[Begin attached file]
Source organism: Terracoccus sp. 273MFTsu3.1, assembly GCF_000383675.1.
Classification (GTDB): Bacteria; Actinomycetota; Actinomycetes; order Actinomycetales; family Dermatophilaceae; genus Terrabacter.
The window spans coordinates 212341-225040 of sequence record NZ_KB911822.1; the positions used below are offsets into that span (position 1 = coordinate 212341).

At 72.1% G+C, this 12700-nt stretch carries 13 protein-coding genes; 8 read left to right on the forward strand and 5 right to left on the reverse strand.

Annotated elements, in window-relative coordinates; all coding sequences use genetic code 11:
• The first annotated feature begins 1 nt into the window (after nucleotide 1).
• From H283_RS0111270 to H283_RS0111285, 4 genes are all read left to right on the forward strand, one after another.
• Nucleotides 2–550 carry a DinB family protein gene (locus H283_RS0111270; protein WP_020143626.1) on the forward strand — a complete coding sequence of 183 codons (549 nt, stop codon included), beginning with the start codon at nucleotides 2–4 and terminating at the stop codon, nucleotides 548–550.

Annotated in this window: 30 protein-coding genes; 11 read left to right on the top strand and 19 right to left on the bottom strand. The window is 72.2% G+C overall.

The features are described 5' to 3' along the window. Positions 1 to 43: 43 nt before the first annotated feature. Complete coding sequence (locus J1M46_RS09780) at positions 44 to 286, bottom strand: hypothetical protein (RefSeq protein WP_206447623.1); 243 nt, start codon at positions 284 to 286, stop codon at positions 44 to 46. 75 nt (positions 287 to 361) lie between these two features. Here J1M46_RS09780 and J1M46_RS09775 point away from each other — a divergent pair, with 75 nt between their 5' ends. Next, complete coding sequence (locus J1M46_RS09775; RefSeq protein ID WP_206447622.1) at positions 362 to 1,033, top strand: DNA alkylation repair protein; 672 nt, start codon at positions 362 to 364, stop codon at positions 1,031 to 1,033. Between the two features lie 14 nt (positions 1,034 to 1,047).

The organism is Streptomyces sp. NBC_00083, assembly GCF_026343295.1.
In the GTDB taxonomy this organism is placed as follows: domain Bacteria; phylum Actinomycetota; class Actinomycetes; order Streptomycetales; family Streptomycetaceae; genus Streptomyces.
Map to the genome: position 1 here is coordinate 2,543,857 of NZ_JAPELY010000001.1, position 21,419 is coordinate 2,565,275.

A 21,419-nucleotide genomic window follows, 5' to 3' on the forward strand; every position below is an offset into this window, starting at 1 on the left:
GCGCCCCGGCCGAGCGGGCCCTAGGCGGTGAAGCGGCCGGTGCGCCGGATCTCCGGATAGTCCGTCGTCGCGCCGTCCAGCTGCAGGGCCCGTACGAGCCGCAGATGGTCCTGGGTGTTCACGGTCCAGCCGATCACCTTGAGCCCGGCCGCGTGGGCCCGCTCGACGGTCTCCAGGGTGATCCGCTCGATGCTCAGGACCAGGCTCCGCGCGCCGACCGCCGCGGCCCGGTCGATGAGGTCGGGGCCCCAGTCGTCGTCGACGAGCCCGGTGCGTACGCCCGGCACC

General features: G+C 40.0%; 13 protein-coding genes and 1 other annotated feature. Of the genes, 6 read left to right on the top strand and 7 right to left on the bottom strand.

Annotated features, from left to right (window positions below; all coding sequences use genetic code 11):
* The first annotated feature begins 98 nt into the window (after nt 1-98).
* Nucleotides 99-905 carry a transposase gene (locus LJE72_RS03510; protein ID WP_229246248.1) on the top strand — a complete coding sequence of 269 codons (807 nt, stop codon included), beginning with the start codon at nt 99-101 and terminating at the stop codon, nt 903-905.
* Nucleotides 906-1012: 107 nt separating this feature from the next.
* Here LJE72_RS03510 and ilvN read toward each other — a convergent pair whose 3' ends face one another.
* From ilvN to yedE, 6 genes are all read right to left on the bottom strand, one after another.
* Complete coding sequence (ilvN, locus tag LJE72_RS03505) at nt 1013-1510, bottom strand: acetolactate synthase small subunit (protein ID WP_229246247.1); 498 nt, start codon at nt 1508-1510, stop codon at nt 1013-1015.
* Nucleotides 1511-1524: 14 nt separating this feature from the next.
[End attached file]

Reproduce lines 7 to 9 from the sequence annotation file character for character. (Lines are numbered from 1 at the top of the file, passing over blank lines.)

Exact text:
• From H283_RS0111270 to H283_RS0111285, 4 genes are all read left to right on the forward strand, one after another.
• Nucleotides 2–550 carry a DinB family protein gene (locus H283_RS0111270; protein WP_020143626.1) on the forward strand — a complete coding sequence of 183 codons (549 nt, stop codon included), beginning with the start codon at nucleotides 2–4 and terminating at the stop codon, nucleotides 548–550.

Annotated in this window: 30 protein-coding genes; 11 read left to right on the top strand and 19 right to left on the bottom strand. The window is 72.2% G+C overall.